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Banks Lake is an anomaly on several fronts.

Basalt cliffs flanking the western shoreline of Banks Lake on the Cache Butte Loop.

First, without extreme forces of nature and determined efforts of human engineering, this lake wouldn’t exist. Banks Lake sits in the upper Grand Coulee, a water-scoured drainage that saw dramatic sculpting as over 40 cataclysmic ‘Ice-Age Floods’ ravaged portions of North Central Washington and Eastern Washington. Geologists believe that near the end of the last ice age (roughly 15,000 years ago) Great-Lake-sized bodies of water accumulated in Montana behind dams of ice. Roughly every 50 years the rising lake level would lift ice dams enough to start water flowing and erode the dam. This would start as much as 500 cubic miles of water roaring down the Columbia River drainage toward the Pacific. During this era, however, the current drainage of the Columbia River was blocked by the Okanogan Lobe of the Cordilleran Ice Sheet near the current location of Grand Coulee Dam so all that flooding water was diverted through the Grand Coulee and once out of the coulee it spread out to scour large tracts of Eastern Washington (forming the Channeled Scablands). After the floods had run their course and the water receded, a number of deeper basins scooped into the floor of the Grand Coulee retained water. The pressure washer of these great floods carved in a period measured by days rather than millions of years the lake basins occupied by Dry Falls Lake, Deep Lake, Park Lake, Blue Lake, Alkali Lake, Lenore Lake, and Soap Lake.

Crazy lava flows and formations seen on the Cache Butte Loop.

While the cliffs flanking Banks Lake were also shaped by these violent floods, Banks Lake itself was not one of the naturally occurring remnant lakes bulldozed so quickly by the Ice-Age Floods. Instead it required human bulldozing to create the earthen dams that contain the lake’s water at both its northern and southern ends. Then massive quantities of water from Roosevelt Lake, the reservoir behind Grand Coulee Dam, was pumped 280 vertical-feet uphill (using electricity generated by the dam) to fill this 27-mile-long, 2-mile-wide bathtub. Wow! That’s a lot of effort, water, and electricity.

On top of all this, Banks Lake is an aesthetic anomaly. To see this immense, blue, body of water glistening in a brown, desert landscape is a non-sequitur. Such profusion of water in an otherwise desiccated environment startles the senses and baffles the mind with its contrast. It’s almost as though you are witnessing the peaceful co-existence of matter and antimatter.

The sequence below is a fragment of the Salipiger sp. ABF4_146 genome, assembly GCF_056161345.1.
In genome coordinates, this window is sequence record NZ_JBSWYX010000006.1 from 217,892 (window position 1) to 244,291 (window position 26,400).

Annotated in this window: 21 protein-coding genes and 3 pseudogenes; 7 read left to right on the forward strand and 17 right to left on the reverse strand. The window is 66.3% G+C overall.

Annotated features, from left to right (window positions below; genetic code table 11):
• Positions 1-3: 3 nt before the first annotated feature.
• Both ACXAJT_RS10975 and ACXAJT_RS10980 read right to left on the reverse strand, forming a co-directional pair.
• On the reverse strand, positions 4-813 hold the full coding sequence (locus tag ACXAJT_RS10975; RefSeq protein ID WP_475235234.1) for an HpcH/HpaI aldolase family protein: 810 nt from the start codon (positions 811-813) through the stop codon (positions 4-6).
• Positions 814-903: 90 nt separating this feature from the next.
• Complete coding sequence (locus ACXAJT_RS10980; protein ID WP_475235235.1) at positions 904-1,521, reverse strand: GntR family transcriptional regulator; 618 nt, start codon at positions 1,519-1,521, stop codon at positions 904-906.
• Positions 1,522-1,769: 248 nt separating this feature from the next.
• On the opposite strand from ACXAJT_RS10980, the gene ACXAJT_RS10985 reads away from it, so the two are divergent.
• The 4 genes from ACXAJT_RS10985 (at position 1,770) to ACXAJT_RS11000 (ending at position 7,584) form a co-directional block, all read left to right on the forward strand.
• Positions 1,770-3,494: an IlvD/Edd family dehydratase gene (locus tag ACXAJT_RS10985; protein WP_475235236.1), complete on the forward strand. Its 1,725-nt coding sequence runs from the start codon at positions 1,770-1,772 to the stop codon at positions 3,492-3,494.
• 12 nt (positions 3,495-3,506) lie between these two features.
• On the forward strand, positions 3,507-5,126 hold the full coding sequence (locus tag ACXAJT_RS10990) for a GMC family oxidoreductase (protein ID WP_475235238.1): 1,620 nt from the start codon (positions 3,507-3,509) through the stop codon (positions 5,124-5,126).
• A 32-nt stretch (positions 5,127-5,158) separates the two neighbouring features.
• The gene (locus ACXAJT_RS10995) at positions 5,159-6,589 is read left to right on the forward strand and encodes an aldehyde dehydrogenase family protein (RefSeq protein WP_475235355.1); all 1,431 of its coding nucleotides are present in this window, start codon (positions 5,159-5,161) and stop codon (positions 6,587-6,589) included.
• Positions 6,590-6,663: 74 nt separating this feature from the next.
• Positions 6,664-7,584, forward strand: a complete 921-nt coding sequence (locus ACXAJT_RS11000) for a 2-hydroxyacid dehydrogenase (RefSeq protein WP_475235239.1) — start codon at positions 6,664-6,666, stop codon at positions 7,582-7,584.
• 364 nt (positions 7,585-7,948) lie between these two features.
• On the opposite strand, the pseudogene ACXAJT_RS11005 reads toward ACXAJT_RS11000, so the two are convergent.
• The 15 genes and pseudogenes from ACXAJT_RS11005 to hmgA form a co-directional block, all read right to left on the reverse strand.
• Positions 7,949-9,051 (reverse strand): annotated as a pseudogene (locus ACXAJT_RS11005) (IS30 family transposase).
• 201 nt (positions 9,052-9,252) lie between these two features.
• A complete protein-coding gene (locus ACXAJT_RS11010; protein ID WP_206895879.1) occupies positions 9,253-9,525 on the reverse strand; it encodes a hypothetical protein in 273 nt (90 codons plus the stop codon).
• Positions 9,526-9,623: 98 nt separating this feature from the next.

All of this — the geology, the human engineering, the aesthetics, and contrasts — make Banks Lake a fabulous destination for paddlers. Below we’ve listed six suggested trips that paddlers of different stripes (canoeists, sea kayakers, stand-up paddle boarders) can enjoy.  Many other possibilities exist, but these six should whet (ha ha) your appetite.

Trip Descriptions

Trip 1. State Park Loop (6 miles as shown on our map). Put your craft in the water at the state park’s boat launch area and then paddle around the big lagoon (Devil’s Punch Bowl) that is protected by land or islands on all sides. This is the most protected, shortest, and easiest route listed. On windy days, Steamboat Rock and the nearby islands to the north all help shelter the lagoon. If the winds are calm, extend the trip by a few very scenic miles by paddling out and back to the northern tip of Steamboat Rock.

Trip 2. Northrup Point Loop (8.5 miles as shown on our map). Put in at the Northrup Point boat launch. Recommended direction depends on the direction of the prevailing wind on the day of your trip – make the mile-long crossing between the northern tip of Steamboat Rock and the spit of land north of that with the wind at your back. That means if the winds are northerly (coming from the north) do the loop in a counterclockwise direction. If the winds are southerly (coming from the south), do the loop in a clockwise direction. This loop has a particularly interesting mix of basalt cliffs on Steamboat Rock (showing the layers of old lava flows) and far more ancient granitic domes and cliffs to the north of Steamboat Rock.

Scenery along the wilder portion of the Osborn Bay Loop.

Trip 3. Jones Bay Loop (9 miles as shown on our map). Put in from either road servicing the campsites at Jones Bay. Geologically this is another very interesting loop, particularly along the southern portion of the loop where the ancient batholith is exposed and granitic islands, cliffs, boulders, and coves create all kinds of interesting nooks along the shoreline. Again, let winds determine the direction of travel. Because it’s preferable to have the wind behind you while making the crossing at the north end of the trip, go clockwise if the winds are northerly, counterclockwise if the winds are southerly.

Trip 4. Osborne Bay Loop (9 miles as shown). Starting from the Osborn Bay boat launch, this route is interestingly schizophrenic with about a third of the circle being impacted by the homes and dam of Electric City (the dam and cordoned-off area where water is pumped into the lake are actually very interesting) and the other two-thirds of the route being quite wild. Like the routes above, you should choose your direction so that the wind (and their associated waves) are at your back and are helping to push you across the mile-long crossing at the western end of this loop.